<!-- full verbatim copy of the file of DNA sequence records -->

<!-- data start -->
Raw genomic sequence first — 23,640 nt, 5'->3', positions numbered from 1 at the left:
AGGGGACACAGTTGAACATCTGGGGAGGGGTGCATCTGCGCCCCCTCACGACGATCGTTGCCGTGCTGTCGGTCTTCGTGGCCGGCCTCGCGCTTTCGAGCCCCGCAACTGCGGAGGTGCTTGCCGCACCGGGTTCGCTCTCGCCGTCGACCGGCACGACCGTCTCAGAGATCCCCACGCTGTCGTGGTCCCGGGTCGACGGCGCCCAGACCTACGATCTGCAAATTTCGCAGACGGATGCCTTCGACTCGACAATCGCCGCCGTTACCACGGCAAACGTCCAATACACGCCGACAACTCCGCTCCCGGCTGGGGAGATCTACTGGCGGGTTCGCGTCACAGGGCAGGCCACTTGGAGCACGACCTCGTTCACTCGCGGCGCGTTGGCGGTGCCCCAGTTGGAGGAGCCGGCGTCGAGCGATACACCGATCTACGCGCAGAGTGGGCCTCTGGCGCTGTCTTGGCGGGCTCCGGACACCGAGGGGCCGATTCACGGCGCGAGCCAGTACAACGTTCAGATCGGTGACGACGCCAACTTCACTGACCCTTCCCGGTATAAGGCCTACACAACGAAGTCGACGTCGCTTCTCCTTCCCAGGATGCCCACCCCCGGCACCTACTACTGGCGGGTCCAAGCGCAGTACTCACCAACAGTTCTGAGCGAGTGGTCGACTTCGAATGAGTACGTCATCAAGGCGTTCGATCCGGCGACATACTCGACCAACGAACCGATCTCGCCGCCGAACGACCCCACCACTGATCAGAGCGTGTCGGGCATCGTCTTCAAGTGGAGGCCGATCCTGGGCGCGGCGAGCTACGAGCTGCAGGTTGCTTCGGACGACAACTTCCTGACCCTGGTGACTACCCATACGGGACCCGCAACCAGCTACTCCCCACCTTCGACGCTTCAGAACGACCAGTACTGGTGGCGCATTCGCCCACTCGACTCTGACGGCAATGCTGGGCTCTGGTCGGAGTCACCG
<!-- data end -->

Raw genomic sequence first — 23,640 nt, 5'->3', positions numbered from 1 at the left:
AGGGGACACAGTTGAACATCTGGGGAGGGGTGCATCTGCGCCCCCTCACGACGATCGTTGCCGTGCTGTCGGTCTTCGTGGCCGGCCTCGCGCTTTCGAGCCCCGCAACTGCGGAGGTGCTTGCCGCACCGGGTTCGCTCTCGCCGTCGACCGGCACGACCGTCTCAGAGATCCCCACGCTGTCGTGGTCCCGGGTCGACGGCGCCCAGACCTACGATCTGCAAATTTCGCAGACGGATGCCTTCGACTCGACAATCGCCGCCGTTACCACGGCAAACGTCCAATACACGCCGACAACTCCGCTCCCGGCTGGGGAGATCTACTGGCGGGTTCGCGTCACAGGGCAGGCCACTTGGAGCACGACCTCGTTCACTCGCGGCGCGTTGGCGGTGCCCCAGTTGGAGGAGCCGGCGTCGAGCGATACACCGATCTACGCGCAGAGTGGGCCTCTGGCGCTGTCTTGGCGGGCTCCGGACACCGAGGGGCCGATTCACGGCGCGAGCCAGTACAACGTTCAGATCGGTGACGACGCCAACTTCACTGACCCTTCCCGGTATAAGGCCTACACAACGAAGTCGACGTCGCTTCTCCTTCCCAGGATGCCCACCCCCGGCACCTACTACTGGCGGGTCCAAGCGCAGTACTCACCAACAGTTCTGAGCGAGTGGTCGACTTCGAATGAGTACGTCATCAAGGCGTTCGATCCGGCGACATACTCGACCAACGAACCGATCTCGCCGCCGAACGACCCCACCACTGATCAGAGCGTGTCGGGCATCGTCTTCAAGTGGAGGCCGATCCTGGGCGCGGCGAGCTACGAGCTGCAGGTTGCTTCGGACGACAACTTCCTGACCCTGGTGACTACCCATACGGGACCCGCAACCAGCTACTCCCCACCTTCGACGCTTCAGAACGACCAGTACTGGTGGCGCATTCGCCCACTCGACTCTGACGGCAATGCTGGGCTCTGGTCGGAGTCACCG